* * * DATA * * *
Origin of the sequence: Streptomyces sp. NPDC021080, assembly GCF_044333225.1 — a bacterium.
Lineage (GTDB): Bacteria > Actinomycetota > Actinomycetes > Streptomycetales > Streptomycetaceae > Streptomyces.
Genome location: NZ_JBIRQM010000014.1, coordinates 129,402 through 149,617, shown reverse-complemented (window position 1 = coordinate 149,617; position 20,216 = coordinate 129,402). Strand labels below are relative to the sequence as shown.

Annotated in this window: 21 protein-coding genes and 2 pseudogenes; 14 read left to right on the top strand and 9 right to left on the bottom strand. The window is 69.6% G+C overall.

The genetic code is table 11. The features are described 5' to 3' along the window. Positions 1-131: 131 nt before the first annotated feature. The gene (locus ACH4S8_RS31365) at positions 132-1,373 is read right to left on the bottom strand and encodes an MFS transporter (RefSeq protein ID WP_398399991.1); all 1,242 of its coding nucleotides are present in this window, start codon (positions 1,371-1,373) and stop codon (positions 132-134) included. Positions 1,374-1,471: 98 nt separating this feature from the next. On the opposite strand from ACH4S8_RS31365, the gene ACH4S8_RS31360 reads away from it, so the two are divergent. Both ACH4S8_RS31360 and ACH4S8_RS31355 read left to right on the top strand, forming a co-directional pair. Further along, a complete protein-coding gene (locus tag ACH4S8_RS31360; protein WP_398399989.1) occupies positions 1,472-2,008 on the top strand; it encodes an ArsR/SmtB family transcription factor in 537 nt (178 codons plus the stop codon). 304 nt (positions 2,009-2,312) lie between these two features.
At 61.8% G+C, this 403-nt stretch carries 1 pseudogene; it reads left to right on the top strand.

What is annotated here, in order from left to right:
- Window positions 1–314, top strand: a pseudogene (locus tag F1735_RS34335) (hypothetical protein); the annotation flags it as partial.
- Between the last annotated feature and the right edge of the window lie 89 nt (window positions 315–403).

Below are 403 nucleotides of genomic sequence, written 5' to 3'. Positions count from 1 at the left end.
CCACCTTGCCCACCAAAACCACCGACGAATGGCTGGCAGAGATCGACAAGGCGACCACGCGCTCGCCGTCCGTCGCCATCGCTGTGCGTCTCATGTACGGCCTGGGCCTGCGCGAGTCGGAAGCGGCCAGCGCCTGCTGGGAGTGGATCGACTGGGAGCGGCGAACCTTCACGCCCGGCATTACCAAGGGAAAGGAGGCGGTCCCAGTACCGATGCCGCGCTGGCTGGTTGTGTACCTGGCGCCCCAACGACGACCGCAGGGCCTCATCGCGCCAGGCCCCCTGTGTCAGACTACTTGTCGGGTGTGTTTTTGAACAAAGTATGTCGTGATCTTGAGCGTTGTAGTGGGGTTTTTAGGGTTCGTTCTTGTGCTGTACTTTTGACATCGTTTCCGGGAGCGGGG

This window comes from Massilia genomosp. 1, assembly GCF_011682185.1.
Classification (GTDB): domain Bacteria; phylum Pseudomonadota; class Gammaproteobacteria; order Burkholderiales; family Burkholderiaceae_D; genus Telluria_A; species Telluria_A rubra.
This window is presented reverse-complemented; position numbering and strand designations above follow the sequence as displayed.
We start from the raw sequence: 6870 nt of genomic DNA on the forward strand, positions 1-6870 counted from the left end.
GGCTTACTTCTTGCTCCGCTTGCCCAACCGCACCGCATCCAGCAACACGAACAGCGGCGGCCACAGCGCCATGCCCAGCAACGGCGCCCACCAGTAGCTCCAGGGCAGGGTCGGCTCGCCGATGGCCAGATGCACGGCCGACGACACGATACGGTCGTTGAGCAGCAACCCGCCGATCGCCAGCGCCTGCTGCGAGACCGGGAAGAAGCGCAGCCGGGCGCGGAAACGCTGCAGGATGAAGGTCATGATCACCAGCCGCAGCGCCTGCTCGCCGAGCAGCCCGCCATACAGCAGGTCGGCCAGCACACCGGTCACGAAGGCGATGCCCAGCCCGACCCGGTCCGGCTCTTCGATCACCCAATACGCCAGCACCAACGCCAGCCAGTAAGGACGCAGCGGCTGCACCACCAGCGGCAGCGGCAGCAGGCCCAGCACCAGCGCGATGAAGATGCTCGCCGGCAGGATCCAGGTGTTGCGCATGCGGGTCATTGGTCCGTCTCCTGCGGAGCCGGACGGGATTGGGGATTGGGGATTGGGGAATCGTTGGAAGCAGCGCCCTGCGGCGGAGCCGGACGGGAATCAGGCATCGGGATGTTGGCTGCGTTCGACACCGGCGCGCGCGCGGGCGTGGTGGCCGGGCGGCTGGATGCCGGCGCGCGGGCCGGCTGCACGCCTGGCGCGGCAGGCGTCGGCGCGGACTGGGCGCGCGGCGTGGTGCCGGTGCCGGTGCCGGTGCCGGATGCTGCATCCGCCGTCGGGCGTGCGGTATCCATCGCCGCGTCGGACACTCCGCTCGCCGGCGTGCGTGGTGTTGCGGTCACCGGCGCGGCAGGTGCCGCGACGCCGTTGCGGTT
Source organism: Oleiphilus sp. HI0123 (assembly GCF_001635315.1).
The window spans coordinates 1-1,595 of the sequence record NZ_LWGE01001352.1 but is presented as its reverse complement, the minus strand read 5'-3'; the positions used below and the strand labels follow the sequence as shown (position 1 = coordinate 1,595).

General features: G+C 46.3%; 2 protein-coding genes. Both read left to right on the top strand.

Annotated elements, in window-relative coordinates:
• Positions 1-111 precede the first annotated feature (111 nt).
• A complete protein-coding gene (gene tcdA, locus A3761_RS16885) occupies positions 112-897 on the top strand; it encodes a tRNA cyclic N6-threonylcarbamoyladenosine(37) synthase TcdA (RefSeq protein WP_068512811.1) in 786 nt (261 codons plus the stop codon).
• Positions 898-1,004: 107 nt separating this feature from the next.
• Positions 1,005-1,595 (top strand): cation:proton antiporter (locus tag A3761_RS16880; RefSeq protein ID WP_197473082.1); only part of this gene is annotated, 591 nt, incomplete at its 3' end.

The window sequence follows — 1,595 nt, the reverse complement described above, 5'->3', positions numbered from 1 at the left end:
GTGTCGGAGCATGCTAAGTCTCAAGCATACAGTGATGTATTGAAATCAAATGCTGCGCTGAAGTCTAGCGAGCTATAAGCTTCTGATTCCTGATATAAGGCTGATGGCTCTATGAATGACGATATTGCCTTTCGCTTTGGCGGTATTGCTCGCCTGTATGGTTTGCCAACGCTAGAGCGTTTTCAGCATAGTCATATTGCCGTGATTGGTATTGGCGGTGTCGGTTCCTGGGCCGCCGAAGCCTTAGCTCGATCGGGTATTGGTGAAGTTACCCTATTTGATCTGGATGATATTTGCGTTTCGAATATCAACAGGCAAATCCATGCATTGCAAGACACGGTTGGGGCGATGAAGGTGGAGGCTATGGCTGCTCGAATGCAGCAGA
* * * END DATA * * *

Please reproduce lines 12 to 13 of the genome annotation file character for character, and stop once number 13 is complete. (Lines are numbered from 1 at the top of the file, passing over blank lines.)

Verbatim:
This window comes from Massilia genomosp. 1, assembly GCF_011682185.1.
Classification (GTDB): domain Bacteria; phylum Pseudomonadota; class Gammaproteobacteria; order Burkholderiales; family Burkholderiaceae_D; genus Telluria_A; species Telluria_A rubra.